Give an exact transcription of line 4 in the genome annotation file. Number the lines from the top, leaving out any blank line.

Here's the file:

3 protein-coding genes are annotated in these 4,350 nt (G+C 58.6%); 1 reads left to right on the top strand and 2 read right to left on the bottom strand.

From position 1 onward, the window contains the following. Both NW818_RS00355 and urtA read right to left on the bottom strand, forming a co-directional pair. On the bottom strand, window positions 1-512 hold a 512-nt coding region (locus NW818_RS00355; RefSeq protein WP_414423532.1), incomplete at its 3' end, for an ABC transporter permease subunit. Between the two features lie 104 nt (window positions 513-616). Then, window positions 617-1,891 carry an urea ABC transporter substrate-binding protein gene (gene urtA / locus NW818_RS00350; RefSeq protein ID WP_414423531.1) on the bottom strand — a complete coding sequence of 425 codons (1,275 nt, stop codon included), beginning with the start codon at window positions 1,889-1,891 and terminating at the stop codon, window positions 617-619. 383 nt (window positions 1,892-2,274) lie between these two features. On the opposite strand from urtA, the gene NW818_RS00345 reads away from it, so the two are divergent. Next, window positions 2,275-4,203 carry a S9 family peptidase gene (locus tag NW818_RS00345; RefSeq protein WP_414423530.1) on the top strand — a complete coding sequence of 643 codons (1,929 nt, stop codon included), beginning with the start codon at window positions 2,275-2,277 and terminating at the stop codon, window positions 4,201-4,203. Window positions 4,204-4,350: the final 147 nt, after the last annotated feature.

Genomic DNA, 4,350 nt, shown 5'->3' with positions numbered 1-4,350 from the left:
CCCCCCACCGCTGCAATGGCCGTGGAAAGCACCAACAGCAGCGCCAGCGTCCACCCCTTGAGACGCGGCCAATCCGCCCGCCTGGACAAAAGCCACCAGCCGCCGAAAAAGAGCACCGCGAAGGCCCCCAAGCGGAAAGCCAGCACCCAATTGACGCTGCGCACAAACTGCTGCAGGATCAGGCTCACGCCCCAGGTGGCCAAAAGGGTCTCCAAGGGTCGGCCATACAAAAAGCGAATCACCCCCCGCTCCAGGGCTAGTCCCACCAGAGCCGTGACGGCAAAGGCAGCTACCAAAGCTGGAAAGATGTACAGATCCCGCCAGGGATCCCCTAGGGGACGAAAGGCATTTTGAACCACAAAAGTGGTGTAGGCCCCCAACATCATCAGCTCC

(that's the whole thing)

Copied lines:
CCCCCCACCGCTGCAATGGCCGTGGAAAGCACCAACAGCAGCGCCAGCGTCCACCCCTTGAGACGCGGCCAATCCGCCCGCCTGGACAAAAGCCACCAGCCGCCGAAAAAGAGCACCGCGAAGGCCCCCAAGCGGAAAGCCAGCACCCAATTGACGCTGCGCACAAACTGCTGCAGGATCAGGCTCACGCCCCAGGTGGCCAAAAGGGTCTCCAAGGGTCGGCCATACAAAAAGCGAATCACCCCCCGCTCCAGGGCTAGTCCCACCAGAGCCGTGACGGCAAAGGCAGCTACCAAAGCTGGAAAGATGTACAGATCCCGCCAGGGATCCCCTAGGGGACGAAAGGCATTTTGAACCACAAAAGTGGTGTAGGCCCCCAACATCATCAGCTCC